Originally posted by CPP Executive Director, Frank Combs, on LinkedIn.
Vaccine manufacturers typically increase pricing on vaccines annually. Vaccines are expensive and price increases give an opportunity to check the financial health of your practices’ vaccine administration program. Notifications of price increases can range from 30 – 90 days in advance depending upon how you purchase your vaccines. For example, if you purchase through a physician group purchase organization (PGPO) you can get advanced notice of increases. Let’s explore why this extra time is really helpful.
First obtain the new pricing from the vaccine manufacturer, PGPO or distributor and download your payment data for each vaccine from your practice management system. Then compare the new pricing to your existing insurance payments. To make it easier, limit the analysis to your 3 – 5 largest insurance companies. This is the time to address any insurance payments that don’t meet your vaccine payment benchmarks or at the very least are below the cost of the various vaccines. The American Academy of Pediatrics (AAP) suggests that payment should be 10 – 25% over the direct cost of vaccines to cover all direct and indirect costs (see link below).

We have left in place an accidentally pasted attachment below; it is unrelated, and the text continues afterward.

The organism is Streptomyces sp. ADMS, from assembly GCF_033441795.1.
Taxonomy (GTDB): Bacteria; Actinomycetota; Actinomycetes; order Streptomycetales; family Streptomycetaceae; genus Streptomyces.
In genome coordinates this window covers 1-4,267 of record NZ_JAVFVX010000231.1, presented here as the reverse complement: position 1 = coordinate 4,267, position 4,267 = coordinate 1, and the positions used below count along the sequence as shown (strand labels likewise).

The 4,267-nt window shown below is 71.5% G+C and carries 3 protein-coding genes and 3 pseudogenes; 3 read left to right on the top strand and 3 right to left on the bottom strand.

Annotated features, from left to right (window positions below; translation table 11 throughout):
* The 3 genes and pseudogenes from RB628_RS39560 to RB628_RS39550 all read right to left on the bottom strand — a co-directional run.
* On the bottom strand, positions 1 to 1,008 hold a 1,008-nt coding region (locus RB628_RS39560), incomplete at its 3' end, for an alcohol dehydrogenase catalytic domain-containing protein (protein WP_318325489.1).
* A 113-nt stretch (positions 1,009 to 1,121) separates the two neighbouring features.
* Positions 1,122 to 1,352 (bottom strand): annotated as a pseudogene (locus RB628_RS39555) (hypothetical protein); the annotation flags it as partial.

While the vaccine manufacturers typically notify the large insurance carries of their price increases, you should also notify your top 3 – 5 largest insurance providers. Insurance companies can take 60 – 90 days or more to load the increased payments into their systems, so the sooner you communicate with them the better. This also gives you an opportunity to address payments for specific vaccines that are not covering the cost of the vaccines as mentioned above.
Now it’s time to assess your vaccine needs by checking your purchase history, current vaccine inventory, storage capacity, and cash reserves. You’ll want to purchase as much vaccine during the notice period as your practice can afford before the new pricing goes into effect and without exceeding your storage capacity or placing cash reserves at risk. Practices that purchase a lot of vaccines can save thousands of dollars by doing this. Some practices have invested in additional vaccine storage refrigerators to expand their capacity and keep their vaccine stock safe. In addition, if you haven’t looked into purchasing your vaccines with a business credit card now is the time. There are a few credit cards that pay up to a 2% rebate on all purchases (50K in vaccine purchases would be a $1,000 rebate). The 30 day payment terms also gives your practice additional time to address any payment issues with payers.
Auditing & Resources
Remember to have whoever pays invoices in your practice check pricing and make sure the prices match the pricing announced by the vaccine manufacturers or sent out by your PGPO. Price increases can be a challenge for practices but with a little work you can maintain a financially viable vaccine administration program. Below are a few resources that should help you navigate these price changes.